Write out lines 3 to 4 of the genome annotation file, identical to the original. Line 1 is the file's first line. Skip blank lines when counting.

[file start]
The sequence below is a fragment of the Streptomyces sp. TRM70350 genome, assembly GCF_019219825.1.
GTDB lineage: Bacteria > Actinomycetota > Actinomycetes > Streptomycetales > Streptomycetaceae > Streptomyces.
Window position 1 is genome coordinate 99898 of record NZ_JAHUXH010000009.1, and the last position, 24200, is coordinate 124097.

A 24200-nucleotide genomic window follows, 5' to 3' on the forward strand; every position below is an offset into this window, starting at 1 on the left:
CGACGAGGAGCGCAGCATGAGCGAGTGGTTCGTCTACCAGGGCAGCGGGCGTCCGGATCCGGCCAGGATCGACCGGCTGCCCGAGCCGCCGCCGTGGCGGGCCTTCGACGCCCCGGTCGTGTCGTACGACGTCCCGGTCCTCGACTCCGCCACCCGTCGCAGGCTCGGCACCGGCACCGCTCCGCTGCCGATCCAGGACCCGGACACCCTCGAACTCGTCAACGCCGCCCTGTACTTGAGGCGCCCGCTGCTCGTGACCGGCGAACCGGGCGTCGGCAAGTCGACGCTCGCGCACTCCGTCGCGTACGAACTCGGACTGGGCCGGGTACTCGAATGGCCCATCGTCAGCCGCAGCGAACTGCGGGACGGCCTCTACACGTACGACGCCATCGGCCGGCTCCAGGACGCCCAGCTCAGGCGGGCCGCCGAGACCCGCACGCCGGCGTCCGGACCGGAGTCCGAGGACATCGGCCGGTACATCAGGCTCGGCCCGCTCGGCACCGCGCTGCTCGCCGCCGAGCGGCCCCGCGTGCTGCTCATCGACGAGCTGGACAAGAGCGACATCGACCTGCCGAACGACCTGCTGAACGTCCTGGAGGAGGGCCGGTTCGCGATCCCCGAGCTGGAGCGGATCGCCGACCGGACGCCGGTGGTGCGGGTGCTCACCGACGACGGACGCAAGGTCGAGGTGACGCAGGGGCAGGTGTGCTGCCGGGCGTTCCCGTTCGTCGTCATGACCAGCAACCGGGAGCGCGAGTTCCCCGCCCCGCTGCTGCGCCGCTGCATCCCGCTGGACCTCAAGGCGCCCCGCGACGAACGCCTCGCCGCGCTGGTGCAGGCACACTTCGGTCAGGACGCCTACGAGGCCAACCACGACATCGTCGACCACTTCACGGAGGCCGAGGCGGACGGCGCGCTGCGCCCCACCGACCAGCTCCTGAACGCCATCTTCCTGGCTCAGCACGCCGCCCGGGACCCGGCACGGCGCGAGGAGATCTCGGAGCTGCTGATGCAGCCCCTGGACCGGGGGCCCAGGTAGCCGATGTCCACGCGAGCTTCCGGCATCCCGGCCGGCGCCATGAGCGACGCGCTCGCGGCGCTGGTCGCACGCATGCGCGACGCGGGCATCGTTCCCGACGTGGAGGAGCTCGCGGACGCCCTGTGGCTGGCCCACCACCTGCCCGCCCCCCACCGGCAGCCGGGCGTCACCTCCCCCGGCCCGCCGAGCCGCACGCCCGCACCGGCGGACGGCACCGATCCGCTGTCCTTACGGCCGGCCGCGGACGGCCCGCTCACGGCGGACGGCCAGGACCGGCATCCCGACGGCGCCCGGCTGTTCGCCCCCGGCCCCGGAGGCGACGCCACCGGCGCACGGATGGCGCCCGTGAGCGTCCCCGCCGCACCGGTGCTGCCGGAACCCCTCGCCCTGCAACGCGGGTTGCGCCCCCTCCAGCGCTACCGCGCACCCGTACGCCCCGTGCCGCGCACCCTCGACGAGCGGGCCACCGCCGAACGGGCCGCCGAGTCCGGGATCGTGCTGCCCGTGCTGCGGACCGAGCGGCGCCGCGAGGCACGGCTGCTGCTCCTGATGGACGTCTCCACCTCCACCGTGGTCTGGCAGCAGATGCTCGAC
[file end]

Window position 1 is genome coordinate 99898 of record NZ_JAHUXH010000009.1, and the last position, 24200, is coordinate 124097.

A 24200-nucleotide genomic window follows, 5' to 3' on the forward strand; every position below is an offset into this window, starting at 1 on the left: